There has been a good amount of discussion going on over at another writer-friend’s cavern on the subject of getting published. This friend* of mine entertains dreams of such worthy aspirations, as do many of us that huddle around the home fire he keeps going there. The ambiance he provides is warm and friendly, and interspersed among the sharp wit and humorous banter that often occurs after any one of his articles or stories hits the airways of Blogdom*, one is left with some serious points to consider, well after departing. He is an intelligent man, and for many years has given this notion lots of thought.
It is a perplexing and elusive journey to be on, getting published, and I know this after spending a few days browsing through a 2005 copy of Writers Market, a thick and comprehensive tome that claims to be “The #1 resource for writers since 1921”. My volume now sits and gathers dust on a bookshelf in the communal area of my own cave.
But I learned of this informative book years ago (working as a paste-up monkey in another crazed field of magazine layout, infested with ego-driven editors and prima donna art directors). The new copy, along with its wise advice, has in its current version some personal interviews with noted journalists, among them the humorist, Dave Barry. For his part, he offers some thoughtful and sobering insights into the puzzle of how to succeed in this confusing market. In other areas, the news can be almost disheartening with its harsh realities of the publishing world exposed. The field is not for the faint-hearted, nor the thin-skinned.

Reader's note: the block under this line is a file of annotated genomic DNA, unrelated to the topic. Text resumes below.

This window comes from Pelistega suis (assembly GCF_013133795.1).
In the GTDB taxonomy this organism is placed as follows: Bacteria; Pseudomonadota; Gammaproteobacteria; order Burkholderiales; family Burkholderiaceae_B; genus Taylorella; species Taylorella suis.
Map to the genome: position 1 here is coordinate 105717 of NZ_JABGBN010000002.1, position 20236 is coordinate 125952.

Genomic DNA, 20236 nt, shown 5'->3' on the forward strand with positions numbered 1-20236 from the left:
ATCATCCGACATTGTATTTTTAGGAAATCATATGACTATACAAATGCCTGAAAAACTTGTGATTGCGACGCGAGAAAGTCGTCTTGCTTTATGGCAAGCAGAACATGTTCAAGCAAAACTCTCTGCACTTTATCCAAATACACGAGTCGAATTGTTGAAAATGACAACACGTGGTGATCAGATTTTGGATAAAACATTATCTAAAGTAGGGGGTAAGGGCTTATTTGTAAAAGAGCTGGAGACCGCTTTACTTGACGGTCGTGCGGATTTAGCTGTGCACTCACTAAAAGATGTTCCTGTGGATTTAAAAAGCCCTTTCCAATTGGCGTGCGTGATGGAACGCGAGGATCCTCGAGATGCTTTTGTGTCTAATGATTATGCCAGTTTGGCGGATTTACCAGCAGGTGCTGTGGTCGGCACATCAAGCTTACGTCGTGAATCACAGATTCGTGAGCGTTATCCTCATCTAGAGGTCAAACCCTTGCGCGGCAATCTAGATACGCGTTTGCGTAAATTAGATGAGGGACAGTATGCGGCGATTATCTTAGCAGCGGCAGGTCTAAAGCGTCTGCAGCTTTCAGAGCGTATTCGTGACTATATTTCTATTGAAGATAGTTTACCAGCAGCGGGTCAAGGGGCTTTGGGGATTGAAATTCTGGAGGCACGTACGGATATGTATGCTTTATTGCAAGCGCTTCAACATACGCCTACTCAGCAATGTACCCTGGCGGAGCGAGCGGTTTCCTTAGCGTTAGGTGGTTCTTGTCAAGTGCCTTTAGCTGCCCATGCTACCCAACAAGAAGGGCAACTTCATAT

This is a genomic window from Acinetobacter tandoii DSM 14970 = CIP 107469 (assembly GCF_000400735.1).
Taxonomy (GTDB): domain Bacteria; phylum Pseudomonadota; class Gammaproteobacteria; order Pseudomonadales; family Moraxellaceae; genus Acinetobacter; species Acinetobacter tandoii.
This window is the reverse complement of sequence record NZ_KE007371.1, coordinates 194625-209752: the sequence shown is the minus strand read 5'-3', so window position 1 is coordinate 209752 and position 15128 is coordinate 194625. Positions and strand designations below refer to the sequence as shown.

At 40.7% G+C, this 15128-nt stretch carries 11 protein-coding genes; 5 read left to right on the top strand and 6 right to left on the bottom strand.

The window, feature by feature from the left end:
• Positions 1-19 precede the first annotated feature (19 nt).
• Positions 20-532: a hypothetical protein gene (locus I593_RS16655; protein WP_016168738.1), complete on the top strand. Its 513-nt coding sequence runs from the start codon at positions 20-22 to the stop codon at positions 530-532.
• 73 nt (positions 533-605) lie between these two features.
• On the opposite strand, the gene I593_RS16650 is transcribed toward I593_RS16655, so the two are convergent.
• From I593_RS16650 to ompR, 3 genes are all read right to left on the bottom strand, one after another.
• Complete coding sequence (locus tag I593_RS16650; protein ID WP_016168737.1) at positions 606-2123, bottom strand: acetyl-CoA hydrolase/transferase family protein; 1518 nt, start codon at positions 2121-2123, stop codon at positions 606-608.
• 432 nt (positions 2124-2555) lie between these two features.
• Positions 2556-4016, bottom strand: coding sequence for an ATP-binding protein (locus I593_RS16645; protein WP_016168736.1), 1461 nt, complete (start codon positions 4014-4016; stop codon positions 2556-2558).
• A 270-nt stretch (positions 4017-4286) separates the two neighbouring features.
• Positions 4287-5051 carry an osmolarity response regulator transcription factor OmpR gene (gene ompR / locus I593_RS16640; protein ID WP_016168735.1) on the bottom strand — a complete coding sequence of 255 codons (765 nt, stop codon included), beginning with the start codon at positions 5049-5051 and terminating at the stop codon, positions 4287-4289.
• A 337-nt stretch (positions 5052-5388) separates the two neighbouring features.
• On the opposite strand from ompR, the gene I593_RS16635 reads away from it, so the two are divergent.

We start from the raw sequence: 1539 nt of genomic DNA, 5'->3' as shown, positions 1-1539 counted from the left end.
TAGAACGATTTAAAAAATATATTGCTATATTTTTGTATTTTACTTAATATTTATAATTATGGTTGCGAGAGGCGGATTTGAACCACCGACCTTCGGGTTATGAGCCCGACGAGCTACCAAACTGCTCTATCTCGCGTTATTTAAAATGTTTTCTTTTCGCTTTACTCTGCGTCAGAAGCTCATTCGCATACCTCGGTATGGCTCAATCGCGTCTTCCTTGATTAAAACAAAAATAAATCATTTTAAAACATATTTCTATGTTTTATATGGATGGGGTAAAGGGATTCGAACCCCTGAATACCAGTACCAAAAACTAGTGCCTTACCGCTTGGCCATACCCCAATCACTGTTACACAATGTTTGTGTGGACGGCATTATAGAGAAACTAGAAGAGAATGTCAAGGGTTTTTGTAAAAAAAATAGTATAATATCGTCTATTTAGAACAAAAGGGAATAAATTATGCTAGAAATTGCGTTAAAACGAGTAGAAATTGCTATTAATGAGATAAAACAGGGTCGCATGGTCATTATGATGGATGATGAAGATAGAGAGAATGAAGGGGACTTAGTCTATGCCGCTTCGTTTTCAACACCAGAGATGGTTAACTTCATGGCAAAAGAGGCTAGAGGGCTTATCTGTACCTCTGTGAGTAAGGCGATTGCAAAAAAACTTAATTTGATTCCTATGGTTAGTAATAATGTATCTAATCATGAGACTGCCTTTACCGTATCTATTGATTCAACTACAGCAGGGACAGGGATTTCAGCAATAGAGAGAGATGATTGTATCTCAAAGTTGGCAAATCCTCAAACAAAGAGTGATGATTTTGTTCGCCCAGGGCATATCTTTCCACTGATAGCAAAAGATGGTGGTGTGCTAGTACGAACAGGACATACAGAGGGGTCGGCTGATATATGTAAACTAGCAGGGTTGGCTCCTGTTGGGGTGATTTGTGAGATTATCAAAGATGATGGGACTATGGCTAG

The business is strictly dollar-oriented, and cares little for the artist or feelings or beliefs held dear. This is where the balance is set, and with the torrential amount of books that hit the stands every month, this is a good and sensible thing to be so harsh. We will never agree that all books that do get published are worthy, but who has time to read every new offering to begin with?
So here I sit in my cave, pecking out letters one at a time, stringing words together into some sort of order, fancying this one or disdaining that one, and where does it get me in the final end?
All I can say is that the challenge of making the white screen go grayer with some amount of electronic ink is something else to behold, and it sure beats watching pixels dance on the other light box, the television. At least the fun I am having gets a few responses from others whom must certainly feel the same way.
*You will be able to identify him by the comments he leaves here.
*Appropriate Word substitute for hopeful writers: Bludgeon